Pacific White Sturgeon
[California White Sturgeon; Acipenser transmontanus]
This is the third largest sturgeon in the world, growing to 20 feet and 1800 pounds. While considered LC (Least Concern) in the wild (probably due to "over regulation"), it is heavily farmed in California for production of caviar, with meat as a byproduct. Experts say the quality of California caviar has improved to the point it is difficult to tell it from the Russian.
More on Sturgeon Family and Caviar
As California gradually establishes itself as a major producer of high grade caviar, there is a growing amount of sturgeon fish available. As with veal in the dairy business, male fish have to be disposed of, and if they can bring in some income, raising them for sale is a good idea. Also, in harvesting caviar, the female fish is killed, making for yet more fish available.
The problem here is, Americans are not all that adventurous where fish are concerned and sturgeon is just not yet within their comfort zone, nor is it in the comfort zone of the supermarket chains. The big fish eaters, Filipinos and other Southeast Asians, are completely unfamiliar with Sturgeon.
Here in Los Angeles the situation is a bit different. We have the largest Persian population of any city outside Iran and enough Russians to reinstate the Tzar. We have enough people from the Caspian Sea region in general that several of the ethnic markets here stock fresh sturgeon when available.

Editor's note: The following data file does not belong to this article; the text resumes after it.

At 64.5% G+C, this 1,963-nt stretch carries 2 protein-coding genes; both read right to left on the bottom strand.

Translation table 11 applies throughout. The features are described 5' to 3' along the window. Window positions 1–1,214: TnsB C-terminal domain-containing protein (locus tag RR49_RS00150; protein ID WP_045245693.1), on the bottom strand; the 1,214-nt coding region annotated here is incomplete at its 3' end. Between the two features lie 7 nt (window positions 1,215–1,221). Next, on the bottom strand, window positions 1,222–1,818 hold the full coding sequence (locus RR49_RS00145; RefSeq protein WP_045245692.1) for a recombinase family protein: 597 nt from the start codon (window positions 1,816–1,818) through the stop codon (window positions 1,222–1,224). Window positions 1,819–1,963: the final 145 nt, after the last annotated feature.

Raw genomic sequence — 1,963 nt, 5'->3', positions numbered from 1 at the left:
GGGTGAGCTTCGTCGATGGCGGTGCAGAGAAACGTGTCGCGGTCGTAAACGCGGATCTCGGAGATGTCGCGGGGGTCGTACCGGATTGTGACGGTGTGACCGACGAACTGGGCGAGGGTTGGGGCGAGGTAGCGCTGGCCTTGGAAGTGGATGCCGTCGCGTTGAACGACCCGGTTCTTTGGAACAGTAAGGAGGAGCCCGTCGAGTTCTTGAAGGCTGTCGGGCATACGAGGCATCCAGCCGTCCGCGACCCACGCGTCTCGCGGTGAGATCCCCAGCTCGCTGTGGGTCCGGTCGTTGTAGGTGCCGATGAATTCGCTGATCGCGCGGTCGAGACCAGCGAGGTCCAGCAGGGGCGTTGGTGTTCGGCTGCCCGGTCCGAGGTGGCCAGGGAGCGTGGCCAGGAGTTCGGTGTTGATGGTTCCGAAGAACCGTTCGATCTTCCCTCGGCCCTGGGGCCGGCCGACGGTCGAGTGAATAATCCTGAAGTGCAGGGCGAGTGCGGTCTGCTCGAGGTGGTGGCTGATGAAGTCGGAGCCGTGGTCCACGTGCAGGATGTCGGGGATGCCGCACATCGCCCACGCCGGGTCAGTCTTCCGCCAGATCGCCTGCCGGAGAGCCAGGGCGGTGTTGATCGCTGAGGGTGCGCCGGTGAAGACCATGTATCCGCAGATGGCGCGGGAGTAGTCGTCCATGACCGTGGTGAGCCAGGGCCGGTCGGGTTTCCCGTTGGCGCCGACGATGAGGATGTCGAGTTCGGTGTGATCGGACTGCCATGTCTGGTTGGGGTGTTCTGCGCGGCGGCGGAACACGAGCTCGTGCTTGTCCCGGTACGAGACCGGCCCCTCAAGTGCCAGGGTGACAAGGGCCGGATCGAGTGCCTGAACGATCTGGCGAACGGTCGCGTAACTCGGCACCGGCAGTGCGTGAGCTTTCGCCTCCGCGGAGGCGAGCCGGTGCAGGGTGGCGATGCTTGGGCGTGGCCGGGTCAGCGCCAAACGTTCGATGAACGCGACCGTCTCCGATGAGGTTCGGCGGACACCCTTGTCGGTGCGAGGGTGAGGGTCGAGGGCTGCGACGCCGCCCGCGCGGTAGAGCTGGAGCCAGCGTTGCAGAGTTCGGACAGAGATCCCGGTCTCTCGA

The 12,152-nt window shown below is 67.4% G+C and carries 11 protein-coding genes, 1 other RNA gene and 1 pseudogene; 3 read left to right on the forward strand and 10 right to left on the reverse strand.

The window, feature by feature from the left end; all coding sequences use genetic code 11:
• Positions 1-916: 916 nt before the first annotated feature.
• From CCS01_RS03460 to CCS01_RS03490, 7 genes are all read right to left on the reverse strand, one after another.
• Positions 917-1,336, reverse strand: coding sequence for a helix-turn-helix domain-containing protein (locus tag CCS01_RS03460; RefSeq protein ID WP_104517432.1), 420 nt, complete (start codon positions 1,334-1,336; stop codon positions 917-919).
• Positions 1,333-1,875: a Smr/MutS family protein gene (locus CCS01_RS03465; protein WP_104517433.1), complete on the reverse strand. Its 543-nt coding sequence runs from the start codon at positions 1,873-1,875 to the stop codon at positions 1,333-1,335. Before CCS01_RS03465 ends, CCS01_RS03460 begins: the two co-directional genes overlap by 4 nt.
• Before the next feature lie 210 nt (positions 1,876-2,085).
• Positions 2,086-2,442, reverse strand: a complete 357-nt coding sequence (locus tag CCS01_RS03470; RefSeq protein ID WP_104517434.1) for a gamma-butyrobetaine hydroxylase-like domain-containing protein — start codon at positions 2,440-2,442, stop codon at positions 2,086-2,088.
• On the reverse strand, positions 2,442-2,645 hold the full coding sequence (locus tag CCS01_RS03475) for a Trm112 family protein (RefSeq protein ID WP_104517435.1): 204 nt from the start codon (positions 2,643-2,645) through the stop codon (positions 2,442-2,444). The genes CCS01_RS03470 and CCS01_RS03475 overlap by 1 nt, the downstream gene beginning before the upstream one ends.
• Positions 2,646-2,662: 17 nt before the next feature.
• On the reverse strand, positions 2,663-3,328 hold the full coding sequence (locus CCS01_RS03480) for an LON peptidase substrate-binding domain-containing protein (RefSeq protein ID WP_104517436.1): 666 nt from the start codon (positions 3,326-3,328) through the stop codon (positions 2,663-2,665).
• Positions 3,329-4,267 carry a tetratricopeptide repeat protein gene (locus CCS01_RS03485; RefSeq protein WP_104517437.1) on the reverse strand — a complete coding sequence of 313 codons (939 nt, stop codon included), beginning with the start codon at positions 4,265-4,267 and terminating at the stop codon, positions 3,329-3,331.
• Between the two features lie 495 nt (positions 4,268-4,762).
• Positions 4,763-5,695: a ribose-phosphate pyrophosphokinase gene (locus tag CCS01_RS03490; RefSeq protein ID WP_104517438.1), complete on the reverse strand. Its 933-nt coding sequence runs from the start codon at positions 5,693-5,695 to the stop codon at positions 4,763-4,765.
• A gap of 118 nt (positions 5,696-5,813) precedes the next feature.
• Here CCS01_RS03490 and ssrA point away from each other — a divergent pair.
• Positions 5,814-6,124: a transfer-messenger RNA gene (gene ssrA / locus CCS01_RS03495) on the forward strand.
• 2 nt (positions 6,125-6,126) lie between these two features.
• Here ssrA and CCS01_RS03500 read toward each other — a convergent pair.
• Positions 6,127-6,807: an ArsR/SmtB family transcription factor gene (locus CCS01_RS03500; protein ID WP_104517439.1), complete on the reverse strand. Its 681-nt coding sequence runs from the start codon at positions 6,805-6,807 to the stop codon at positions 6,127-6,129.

Surgeon is, in my opinion, an excellent eating fish with medium mild flesh and good texture - firm but it will still flake apart. It reminds me of shark, a fish with which it shares a number of physical characteristics, though they are not that closely related.
Buying: Sturgeon can be found in markets serving Russian and Persian communities. It's a large fish, so it's sold mainly in the form of steaks, as in the photo to the left. These steaks were 5-1/2 inches high, 3-1/2 inches across and weighed 11-3/8 ounces each.
Skin: The skin shrinks only moderately when heated and has no strong or off flavor. It is good to eat if you like gelatinous things as I do. It reminds me a bit of catfish skin which is also often left on when cooking, only thicker. You must, however, be aware that some bony armor plates will be found embedded in the skin.
Cooking: Sturgeon remains very firm when cooked. I usually cook steaks by poaching in an aromatic court bouillon - about 20 minutes because they're quite thick. I'm sure they could also be grilled like shark, and they should work fine baked, broiled or steamed, and especially cut into chunks for soup.